Today I’m giving away the 1990 program from The Festival of Festivals (TIFF). Another good year, although, I have to admit that my memory is not as strong as later years. Funny, what I do remember is less the movie itself, more how I reacted to it. That old adage, people don’t remember what you said, they remember how you made them feel, is true here.
So, here are my pics…
Cyrano de Bergerac – Not the Steve Martin version, the beautiful french film with Gerard Depardieu (before he lost the plot). The director introduced the movie and told us that the subtitles had been written by Anthony Burgess. It would have been an incredibly difficult thing to do because the original dialogue was all in verse. I remember being frustrated that my French wasn’t good enough to understand the original, but I loved the movie anyway, and thought he did an amazing job. GD won best actor at Cannes for it.
Trust – The second installment in my devotion to Hal Hartley – I don’t have the program for 1989, my discovery year with The Unbelievable Truth, so I will fawn here. He is a real festival circuit, indie kind of film maker. His movies are low budget, intimate and specific. He develops layered characters who communicate in deadpan, staccato and odd dialogue that can only come from one of his movies. His earlier films had more conventional narratives, and Trust is in that camp. He casts great combinations of people too. Trust featured Adrienne Shelly, Martin Donovan, and Edie Falco – that’s a typical representation of a Hartley ensemble. Every TIFF year, I look for something from him. I know a lot of people who feel the same.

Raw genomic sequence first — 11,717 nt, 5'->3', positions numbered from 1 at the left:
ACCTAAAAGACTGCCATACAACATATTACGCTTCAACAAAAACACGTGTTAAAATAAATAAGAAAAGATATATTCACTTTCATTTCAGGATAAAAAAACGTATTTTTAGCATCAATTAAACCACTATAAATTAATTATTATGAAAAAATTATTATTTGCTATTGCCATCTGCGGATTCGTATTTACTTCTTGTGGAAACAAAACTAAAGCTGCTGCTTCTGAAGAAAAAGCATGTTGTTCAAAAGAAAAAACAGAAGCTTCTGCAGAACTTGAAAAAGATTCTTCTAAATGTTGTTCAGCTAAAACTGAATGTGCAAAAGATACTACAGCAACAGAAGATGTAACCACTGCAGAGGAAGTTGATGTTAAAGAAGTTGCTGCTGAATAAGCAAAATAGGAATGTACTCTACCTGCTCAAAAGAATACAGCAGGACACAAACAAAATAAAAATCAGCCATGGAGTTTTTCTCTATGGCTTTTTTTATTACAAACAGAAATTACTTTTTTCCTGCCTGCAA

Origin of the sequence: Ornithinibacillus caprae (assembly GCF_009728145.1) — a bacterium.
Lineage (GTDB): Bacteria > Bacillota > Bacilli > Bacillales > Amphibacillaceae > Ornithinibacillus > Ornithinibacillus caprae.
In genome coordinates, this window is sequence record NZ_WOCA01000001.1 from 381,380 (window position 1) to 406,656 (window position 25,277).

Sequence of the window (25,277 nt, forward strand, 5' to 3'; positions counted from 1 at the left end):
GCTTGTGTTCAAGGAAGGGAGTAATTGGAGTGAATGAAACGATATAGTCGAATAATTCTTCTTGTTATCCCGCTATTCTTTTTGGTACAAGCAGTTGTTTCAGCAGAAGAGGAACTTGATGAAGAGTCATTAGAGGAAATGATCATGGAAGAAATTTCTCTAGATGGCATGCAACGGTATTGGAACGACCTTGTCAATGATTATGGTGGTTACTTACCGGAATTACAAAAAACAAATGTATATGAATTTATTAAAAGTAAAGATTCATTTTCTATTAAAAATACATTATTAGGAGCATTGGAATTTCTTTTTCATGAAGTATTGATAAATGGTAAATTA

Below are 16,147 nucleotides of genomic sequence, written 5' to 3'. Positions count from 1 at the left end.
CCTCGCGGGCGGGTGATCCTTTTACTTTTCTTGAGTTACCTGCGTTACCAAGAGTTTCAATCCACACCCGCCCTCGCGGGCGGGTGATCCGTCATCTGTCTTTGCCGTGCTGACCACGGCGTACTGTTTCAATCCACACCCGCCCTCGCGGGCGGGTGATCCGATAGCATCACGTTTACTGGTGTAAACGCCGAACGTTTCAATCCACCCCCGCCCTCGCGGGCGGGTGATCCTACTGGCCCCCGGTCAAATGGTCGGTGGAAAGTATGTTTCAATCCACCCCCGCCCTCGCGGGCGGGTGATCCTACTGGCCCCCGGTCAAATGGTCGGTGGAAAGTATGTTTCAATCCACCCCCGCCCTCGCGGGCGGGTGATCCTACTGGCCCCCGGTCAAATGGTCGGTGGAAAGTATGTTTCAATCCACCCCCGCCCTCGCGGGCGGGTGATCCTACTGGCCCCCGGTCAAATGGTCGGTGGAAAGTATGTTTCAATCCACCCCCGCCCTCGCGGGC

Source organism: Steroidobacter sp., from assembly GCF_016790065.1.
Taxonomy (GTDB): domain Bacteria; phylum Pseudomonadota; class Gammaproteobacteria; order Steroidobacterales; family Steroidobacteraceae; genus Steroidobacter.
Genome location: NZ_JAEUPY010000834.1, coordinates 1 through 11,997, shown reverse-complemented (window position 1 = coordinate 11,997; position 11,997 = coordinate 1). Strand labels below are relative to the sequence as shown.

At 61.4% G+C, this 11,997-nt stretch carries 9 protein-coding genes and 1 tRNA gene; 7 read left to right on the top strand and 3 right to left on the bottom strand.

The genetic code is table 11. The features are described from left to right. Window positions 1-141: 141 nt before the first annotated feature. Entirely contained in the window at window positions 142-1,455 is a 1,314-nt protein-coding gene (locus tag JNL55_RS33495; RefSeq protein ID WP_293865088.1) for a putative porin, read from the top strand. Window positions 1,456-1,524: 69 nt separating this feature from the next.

Metropolitan – Another great indie director, Whit Stillman. This was his first feature. More deadpan, funny, story telling from a really unique voice. He later directed The Last Days of Disco and Barcelona, also favourites for me. This is a movie about the people you thought you wanted to be until you were old enough to know better.
Eight Taels of Gold – I picked this one mainly because I love Sylvia Chang, a fantastic Taiwanese actress, director and writer. She was in a number of movies in the festival that year, but I chose to see this one. I remember being struck by her, and by another story of China trying to reconcile its traditions with its future.
And my favourites (a tie)
The Grifters – This might be a top 10 movie for me. I loved everything about it, the story was gutting, Anjelica Huston, Annette Bening, and John Cusack gave the best performances of their lives, and Stephen Frears made it flawlessly. This is about as good as it gets.
An Angle At My Table – Directed by Jane Campion, this is the story of Janet Frame, an Australian writer and the most unusual, quirky, confounding and human character. This was the first time I saw Kerry Fox, who played the lead. She went on to star in Shallow Grave among other things, Danny Boyle’s first and awesome movie. She does a lot of Australian TV now so we don’t see much of her anymore, too bad. Jane Campion went on to direct The Piano and later, Bright Star. Two more favourites.
To have two movies of this caliber in the festival was what struck me looking back. I was really wowed by both of them.